Nancy Ukai was interviewed by Discover Nikkei in 2019 about the 50 Objects/50 Stories project.

Sunday, May 24, 2020

JANM Digital Film Festival: Masters of Modern Design

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Join us as we dive into films produced by the Japanese American National Museum’s Frank H. Watase Media Arts Center! We will be releasing a selection of films, some for a limited time only. Organize a (virtual) screening party with your friends or family or just get cozy and enjoy the JANM Digital Film Festival from the safety of your own home. We will also have Q&A sessions with the filmmakers and others involved in the projects.

The second film in our JANM Digital Film Festival series is Masters of Modern Design: The Art of the Japanese American Experience. This documentary, a co-production between JANM’s Watase Media Arts Center and KCET for the series ARTBOUND, explores how the World War II American concentration camp experience impacted the lives of five Japanese American artists and designers and ultimately sent them on trajectories that led to their changing the face of American culture with their immense talents.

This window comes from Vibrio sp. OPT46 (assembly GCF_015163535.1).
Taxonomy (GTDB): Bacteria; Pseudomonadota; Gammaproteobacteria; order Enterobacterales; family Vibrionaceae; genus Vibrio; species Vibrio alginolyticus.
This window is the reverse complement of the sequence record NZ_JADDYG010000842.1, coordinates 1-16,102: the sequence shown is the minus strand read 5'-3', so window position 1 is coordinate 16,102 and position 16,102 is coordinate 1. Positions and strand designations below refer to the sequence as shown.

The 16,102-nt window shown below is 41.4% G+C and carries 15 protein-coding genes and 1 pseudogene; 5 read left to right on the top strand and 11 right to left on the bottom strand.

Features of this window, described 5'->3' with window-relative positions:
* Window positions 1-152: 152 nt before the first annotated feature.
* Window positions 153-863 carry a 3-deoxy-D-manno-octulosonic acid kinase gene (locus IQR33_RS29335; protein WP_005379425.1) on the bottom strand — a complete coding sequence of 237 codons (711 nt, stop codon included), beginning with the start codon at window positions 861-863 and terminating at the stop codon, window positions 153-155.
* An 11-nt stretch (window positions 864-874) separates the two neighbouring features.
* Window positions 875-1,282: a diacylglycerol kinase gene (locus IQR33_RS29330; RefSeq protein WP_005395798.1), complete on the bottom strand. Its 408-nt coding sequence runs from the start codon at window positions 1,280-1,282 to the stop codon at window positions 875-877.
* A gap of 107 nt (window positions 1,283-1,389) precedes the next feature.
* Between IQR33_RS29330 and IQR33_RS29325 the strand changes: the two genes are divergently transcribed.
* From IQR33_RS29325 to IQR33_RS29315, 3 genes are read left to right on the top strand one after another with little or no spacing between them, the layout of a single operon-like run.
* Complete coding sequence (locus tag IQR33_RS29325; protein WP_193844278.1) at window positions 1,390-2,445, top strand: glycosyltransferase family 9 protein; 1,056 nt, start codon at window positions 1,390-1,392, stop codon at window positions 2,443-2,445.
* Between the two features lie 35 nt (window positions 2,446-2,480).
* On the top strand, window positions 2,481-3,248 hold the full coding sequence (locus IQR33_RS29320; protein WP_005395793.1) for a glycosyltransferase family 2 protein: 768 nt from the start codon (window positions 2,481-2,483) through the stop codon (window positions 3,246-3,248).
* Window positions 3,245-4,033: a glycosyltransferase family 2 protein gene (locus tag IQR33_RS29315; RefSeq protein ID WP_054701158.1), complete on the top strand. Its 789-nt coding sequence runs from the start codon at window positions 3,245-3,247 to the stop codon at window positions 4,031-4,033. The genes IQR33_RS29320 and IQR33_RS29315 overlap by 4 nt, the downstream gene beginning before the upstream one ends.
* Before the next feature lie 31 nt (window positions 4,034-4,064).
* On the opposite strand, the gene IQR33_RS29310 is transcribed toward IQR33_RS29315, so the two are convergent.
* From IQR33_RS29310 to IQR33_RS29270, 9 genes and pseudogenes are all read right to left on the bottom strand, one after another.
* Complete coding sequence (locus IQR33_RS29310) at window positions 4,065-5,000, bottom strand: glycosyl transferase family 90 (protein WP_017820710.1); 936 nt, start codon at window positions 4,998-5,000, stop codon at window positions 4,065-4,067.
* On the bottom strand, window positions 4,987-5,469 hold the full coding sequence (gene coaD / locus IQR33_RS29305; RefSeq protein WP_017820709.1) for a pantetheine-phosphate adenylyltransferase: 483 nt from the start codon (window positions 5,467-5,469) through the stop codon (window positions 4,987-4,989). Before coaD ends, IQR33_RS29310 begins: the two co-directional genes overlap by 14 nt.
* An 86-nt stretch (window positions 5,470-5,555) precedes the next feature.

From the hand-drawn typeface on the cover of The Godfather to Herman Miller’s biomorphic coffee table, the work of Japanese American designers including Ruth Asawa, George Nakashima, Isamu Noguchi, S. Neil Fujita, and Gyo Obata permeated postwar culture. While these second-generation Japanese American artists have been celebrated, less-discussed is how their WW II incarceration—a period of great hardship and discrimination—had a powerful effect on their lives and art.

There are four ways to watch the film:

  • On the KCET website through May 30

  • On KCET’s YouTube channel

  • Airing on KCET, Southern California’s PBS station:
    Sunday, May 24 • 5 p.m. (PDT) on KCET-HD